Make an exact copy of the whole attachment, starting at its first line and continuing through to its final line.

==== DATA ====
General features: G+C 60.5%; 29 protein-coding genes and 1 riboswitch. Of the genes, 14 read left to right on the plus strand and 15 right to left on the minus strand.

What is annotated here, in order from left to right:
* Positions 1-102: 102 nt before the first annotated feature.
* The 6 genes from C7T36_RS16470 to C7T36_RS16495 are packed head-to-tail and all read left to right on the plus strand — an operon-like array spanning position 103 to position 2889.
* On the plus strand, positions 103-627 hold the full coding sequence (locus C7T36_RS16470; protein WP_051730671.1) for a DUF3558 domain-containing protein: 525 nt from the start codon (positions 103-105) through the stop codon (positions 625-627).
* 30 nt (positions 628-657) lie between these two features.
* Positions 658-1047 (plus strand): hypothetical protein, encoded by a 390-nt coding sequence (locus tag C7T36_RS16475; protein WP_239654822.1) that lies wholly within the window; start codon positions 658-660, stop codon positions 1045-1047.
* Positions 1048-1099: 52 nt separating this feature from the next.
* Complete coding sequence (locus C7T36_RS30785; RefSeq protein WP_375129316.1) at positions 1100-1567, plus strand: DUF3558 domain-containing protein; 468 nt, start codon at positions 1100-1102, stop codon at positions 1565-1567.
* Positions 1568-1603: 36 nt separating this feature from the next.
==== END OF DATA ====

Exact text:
General features: G+C 60.5%; 29 protein-coding genes and 1 riboswitch. Of the genes, 14 read left to right on the plus strand and 15 right to left on the minus strand.

What is annotated here, in order from left to right:
* Positions 1-102: 102 nt before the first annotated feature.
* The 6 genes from C7T36_RS16470 to C7T36_RS16495 are packed head-to-tail and all read left to right on the plus strand — an operon-like array spanning position 103 to position 2889.
* On the plus strand, positions 103-627 hold the full coding sequence (locus C7T36_RS16470; protein WP_051730671.1) for a DUF3558 domain-containing protein: 525 nt from the start codon (positions 103-105) through the stop codon (positions 625-627).
* 30 nt (positions 628-657) lie between these two features.
* Positions 658-1047 (plus strand): hypothetical protein, encoded by a 390-nt coding sequence (locus tag C7T36_RS16475; protein WP_239654822.1) that lies wholly within the window; start codon positions 658-660, stop codon positions 1045-1047.
* Positions 1048-1099: 52 nt separating this feature from the next.
* Complete coding sequence (locus C7T36_RS30785; RefSeq protein WP_375129316.1) at positions 1100-1567, plus strand: DUF3558 domain-containing protein; 468 nt, start codon at positions 1100-1102, stop codon at positions 1565-1567.
* Positions 1568-1603: 36 nt separating this feature from the next.